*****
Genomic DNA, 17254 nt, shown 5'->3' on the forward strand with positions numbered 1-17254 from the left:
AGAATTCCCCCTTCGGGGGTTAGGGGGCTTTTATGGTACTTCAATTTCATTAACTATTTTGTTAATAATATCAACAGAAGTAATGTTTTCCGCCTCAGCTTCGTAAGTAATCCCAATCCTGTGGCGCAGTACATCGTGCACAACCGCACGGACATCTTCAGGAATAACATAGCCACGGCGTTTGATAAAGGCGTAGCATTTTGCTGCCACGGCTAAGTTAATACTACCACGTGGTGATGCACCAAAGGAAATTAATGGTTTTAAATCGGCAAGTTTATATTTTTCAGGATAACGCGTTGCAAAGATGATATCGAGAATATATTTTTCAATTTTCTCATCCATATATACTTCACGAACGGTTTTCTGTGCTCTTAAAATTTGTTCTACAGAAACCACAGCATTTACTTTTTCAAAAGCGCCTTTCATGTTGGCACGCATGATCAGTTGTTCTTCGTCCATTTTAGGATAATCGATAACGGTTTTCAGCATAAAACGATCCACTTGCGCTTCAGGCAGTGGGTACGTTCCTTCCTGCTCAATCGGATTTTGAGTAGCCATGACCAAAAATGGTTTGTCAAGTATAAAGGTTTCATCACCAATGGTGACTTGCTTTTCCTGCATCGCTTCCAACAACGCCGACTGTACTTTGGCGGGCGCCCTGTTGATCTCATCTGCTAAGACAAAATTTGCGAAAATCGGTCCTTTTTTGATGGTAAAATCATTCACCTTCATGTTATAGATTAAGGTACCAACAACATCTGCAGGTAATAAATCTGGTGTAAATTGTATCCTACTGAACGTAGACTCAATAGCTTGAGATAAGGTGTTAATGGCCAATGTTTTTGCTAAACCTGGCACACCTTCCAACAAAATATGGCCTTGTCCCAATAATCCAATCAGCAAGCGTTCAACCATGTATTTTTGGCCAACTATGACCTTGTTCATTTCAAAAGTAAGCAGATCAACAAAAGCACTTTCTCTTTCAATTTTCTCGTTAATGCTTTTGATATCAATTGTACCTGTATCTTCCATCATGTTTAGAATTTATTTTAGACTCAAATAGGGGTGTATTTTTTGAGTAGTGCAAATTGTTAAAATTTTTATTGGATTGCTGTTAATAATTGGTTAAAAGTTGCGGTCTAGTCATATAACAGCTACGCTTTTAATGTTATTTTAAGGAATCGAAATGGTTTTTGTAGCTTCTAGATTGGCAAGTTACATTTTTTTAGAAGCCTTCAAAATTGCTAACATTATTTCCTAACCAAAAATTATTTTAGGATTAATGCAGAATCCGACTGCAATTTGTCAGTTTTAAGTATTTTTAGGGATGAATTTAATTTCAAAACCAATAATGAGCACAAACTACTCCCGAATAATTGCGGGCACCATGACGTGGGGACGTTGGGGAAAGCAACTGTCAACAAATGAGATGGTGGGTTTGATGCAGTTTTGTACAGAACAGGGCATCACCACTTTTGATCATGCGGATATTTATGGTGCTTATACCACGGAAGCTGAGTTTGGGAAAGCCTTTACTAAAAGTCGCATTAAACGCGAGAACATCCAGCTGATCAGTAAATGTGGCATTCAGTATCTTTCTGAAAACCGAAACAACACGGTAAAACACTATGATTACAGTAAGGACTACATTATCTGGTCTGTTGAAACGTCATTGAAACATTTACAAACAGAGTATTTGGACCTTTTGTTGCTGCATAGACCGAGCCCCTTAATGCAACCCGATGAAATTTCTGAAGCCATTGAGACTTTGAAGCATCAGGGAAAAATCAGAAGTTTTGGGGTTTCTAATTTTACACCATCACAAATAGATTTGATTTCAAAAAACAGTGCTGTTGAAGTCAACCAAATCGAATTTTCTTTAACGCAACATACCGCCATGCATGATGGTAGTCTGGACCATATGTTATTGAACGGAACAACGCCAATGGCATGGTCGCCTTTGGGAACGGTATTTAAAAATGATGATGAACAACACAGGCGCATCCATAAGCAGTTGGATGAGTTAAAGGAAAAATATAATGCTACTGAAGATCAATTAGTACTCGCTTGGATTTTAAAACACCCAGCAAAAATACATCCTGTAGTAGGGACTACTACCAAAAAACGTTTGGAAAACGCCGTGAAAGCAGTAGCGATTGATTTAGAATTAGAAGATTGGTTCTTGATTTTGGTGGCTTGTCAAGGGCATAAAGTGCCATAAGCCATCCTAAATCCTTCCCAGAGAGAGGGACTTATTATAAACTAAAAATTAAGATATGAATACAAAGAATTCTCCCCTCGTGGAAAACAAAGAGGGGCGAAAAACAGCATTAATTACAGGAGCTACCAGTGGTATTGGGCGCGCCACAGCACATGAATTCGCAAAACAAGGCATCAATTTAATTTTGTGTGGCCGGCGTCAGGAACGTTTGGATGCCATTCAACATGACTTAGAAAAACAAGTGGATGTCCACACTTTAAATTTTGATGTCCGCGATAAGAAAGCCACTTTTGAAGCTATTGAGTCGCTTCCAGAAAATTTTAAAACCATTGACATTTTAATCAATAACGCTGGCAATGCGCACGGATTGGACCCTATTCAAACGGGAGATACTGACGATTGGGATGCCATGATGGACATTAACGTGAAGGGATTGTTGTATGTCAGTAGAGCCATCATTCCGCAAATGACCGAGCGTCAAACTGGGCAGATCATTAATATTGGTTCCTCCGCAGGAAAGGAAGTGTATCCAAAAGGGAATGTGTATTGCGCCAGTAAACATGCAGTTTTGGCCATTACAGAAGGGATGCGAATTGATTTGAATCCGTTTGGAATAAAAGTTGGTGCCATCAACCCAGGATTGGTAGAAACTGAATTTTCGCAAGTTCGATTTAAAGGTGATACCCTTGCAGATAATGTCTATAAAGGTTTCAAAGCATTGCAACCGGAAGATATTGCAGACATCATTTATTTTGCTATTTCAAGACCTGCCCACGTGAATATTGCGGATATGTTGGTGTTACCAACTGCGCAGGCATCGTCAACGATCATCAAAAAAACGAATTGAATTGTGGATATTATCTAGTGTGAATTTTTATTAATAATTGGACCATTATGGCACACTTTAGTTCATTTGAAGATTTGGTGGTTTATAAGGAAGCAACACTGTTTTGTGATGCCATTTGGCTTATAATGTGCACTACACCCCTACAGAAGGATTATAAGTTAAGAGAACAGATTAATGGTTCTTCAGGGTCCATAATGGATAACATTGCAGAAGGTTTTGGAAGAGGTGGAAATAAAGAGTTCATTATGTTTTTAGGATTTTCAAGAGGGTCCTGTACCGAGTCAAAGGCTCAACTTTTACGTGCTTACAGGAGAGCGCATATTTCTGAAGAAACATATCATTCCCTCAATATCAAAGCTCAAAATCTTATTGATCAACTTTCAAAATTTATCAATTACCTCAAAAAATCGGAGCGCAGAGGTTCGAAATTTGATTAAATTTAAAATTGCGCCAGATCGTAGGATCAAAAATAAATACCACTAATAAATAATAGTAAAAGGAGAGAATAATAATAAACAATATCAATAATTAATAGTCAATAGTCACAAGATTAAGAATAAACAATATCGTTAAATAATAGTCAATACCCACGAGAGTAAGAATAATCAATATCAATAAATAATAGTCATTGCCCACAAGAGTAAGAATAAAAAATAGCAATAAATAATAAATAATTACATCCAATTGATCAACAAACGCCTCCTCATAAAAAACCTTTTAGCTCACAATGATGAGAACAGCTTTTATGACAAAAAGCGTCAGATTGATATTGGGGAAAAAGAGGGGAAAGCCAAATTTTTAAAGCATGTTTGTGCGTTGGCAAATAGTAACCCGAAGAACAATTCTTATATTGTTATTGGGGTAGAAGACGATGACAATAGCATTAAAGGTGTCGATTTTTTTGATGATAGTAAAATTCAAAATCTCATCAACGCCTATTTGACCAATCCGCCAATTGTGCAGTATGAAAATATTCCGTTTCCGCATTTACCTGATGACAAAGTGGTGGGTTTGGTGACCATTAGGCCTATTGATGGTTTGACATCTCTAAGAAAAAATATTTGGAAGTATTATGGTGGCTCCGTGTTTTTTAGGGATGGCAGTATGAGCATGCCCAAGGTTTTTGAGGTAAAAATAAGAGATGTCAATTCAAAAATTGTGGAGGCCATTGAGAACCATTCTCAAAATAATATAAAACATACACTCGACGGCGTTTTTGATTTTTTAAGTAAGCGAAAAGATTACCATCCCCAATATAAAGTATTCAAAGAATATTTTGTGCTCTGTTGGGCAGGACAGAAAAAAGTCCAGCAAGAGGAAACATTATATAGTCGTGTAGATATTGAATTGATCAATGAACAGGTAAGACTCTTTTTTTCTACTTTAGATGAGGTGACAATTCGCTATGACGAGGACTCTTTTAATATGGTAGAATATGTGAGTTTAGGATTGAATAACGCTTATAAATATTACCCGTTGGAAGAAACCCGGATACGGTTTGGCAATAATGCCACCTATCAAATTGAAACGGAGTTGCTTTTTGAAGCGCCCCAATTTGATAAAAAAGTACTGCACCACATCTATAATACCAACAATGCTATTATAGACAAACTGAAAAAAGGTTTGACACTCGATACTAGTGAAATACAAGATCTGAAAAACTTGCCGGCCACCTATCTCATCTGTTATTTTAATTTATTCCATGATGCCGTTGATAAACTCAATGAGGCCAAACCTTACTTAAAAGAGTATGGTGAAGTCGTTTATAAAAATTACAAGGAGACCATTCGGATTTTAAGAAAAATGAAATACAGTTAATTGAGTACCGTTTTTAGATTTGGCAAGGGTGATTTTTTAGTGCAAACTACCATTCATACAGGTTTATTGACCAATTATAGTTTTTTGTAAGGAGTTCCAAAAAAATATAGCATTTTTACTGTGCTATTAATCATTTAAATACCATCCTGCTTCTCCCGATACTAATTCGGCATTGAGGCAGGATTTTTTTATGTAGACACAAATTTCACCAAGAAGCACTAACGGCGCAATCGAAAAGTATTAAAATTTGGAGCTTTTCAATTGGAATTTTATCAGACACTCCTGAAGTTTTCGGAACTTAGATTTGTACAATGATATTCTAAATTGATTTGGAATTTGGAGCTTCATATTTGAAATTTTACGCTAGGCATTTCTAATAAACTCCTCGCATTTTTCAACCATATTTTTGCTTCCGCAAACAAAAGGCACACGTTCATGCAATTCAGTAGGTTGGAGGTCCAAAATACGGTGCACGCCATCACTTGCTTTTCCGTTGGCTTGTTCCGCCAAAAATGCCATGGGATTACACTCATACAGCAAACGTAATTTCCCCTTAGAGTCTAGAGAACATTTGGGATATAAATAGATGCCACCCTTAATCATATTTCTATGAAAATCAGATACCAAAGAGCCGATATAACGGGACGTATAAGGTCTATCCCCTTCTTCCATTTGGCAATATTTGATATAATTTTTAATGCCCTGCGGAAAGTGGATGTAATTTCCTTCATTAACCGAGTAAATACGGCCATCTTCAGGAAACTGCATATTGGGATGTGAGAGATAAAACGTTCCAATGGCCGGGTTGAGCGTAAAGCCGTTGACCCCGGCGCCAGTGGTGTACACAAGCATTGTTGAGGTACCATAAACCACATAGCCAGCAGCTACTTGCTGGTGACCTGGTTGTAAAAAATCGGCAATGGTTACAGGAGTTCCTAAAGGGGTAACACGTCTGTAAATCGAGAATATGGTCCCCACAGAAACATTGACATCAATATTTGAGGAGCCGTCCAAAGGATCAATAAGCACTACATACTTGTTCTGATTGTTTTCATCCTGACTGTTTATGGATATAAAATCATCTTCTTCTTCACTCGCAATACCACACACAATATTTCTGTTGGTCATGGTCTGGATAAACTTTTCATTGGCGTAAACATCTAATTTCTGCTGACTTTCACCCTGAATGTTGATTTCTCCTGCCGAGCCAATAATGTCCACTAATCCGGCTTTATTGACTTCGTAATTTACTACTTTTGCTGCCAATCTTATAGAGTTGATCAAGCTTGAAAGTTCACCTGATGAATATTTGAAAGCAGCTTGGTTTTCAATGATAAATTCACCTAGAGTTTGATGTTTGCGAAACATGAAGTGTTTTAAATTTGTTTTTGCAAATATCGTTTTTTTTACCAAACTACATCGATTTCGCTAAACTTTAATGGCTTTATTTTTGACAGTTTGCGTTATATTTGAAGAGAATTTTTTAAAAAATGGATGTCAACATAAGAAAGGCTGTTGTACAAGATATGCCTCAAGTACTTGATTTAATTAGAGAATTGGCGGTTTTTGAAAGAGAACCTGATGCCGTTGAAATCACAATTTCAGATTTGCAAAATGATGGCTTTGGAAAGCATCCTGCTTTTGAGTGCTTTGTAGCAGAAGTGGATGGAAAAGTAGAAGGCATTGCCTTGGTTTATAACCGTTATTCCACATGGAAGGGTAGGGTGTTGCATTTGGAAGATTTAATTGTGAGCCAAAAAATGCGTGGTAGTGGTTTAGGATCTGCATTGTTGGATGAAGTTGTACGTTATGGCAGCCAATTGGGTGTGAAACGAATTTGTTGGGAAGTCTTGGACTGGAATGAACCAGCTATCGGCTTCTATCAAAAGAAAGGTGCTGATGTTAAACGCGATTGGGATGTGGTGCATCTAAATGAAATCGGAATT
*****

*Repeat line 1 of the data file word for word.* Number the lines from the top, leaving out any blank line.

Genomic DNA, 17254 nt, shown 5'->3' on the forward strand with positions numbered 1-17254 from the left: